Stories of Impact

5 Questions for Ria Vaidya ‘16

by Nitya Amalean '16, Storyteller for Good
December 16, 2015

Ria is a 2015 Social Innovation Fellow and co-founder of No Country for Women (NCFW), an internationally-recognized gender education initiative that aims to combat systemic gender-based discrimination in India. Ria and her co-founder, Shreena Thakore ’16, who grew up in India, were awarded the Projects for Peace fellowship and used this grant to launch the project in May of 2014. NCFW was set up to educate the people in India on gender, rape culture, and misogyny through a series of workshops and initiate informed discussions about social change.

I was inspired by Ria’s story because she was determined to start a conversation about an issue in a country that fights hard to keep such issues silent and hidden. We reflected on Ria’s experiences, her interactions with young people, most of whom had never thought about this obvious form of discrimination before, and her moments of self-doubt and extreme conviction. 

Nitya: When did you realize that NCFW was growing bigger than just a summer project?

Ria: Our first workshop in Bangalore received a very positive response which was great because up till that point, schools and administrators were absolutely refusing to work with us. After a few workshops, a documentary filmmaker contacted us and wanted to make a short film on No Country for Women and that video went viral. It was an easily packaged way for people to understand what we were doing - and from then on we started getting invited to speak in Delhi, Bombay, Calcutta, and many College Fests. I knew that there was so much potential to make an impact and our work shouldn’t just stop because the summer was over.

When you returned to Brown in the fall, was it difficult to contribute to NCFW when you were so far away?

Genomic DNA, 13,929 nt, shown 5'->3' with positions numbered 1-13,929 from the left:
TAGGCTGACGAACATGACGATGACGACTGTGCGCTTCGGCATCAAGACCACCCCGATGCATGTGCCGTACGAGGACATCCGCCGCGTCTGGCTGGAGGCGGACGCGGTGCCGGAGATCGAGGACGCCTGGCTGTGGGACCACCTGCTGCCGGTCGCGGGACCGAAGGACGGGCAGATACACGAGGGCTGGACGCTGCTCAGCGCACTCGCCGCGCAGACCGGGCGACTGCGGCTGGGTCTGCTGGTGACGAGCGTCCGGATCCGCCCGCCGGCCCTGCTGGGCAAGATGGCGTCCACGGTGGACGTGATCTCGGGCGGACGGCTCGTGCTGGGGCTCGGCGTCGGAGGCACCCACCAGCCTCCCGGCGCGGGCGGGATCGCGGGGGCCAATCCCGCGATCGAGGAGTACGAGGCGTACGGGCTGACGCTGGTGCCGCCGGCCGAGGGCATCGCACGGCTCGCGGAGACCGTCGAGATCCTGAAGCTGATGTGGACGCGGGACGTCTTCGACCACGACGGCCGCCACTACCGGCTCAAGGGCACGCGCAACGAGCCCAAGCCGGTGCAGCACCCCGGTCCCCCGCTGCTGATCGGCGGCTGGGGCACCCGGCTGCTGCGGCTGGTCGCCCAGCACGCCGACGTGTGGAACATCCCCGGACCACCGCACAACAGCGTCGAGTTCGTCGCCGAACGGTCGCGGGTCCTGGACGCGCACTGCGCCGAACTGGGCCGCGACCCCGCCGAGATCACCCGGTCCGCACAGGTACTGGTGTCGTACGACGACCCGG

Yes, it was extremely difficult. Shreena decided to stay back in India and continue the work while I came back to Brown because I didn’t want to put my education on hold. But I was still extremely busy working on NCFW, meeting with potential funders, talking to faculty members on how to expand the scope of the project, and building a toolkit. The time difference made it so hard to talk to the rest of the team in India. At that point, we had taken on five more people in India who were willing to help us with NCFW. So many days would go by without any communication between me and the rest of the team. And that was definitely not constructive.

Was there any specific moment where you thought “Wow, I’m actually making an impact on this person’s life?”

Absolutely. I felt like that in every single workshop I gave. I remember after our first workshop, a group of students gathered around us and started to tell us stories in which they had experienced discrimination. One of the girls mentioned that she was furious when a rickshaw driver kept staring at her legs but she felt she could not speak or do anything about it. Especially because of the backlash she would face for wearing clothes that exposed her legs anyway. They knew that these incidents were extremely unfair but they weren’t able to articulate that anger. It felt that now we had given them the tools to do that. And that was extremely fulfilling. After workshops, students were just always so happy and so excited. And they would say, “Wow, I never thought about this before” or “No one has ever said this to me before”. And it was very reassuring because we knew we could actually make an impact.

What about the opposite? Was there a moment where you were at the verge of giving up and feeling that you couldn’t do it anymore?

Oh yes, definitely. We held a day-long NCFW conference with multiple events that focused on gender, rape culture, misogynistic culture in India. And we did receive positive feedback. But it took such a toll on me. There were a number of people that were being really rude and saying offensive things and were trying to put us down. In general, even though NCFW got an overwhelmingly positive response, there was equal amounts of negativity. People with little education on the topic were attacking us and that’s more dangerous than having no education whatsoever. They said things like “Take your fake American accents and go back to the US because more rapes happen there.” That’s not even the point! Yes, rape happens everywhere but that doesn’t mean that we shouldn’t focus on what is happening in our own country. The misogynistic situation is objectively worse here. People were just so misinformed.

How did you push forward from all the negativity?

It was extremely difficult. But we pushed through because we had enough intelligent people supporting us. And when I say that, I honestly mean people from Brown. People in India did support us, but they did not totally understand what we were doing and where we were coming from. My friends from Brown would talk to me and kept encouraging me to not give up. They kept telling me that I was doing a great job and not to worry. They would laugh at the stupid comments with me. They got it. They understood.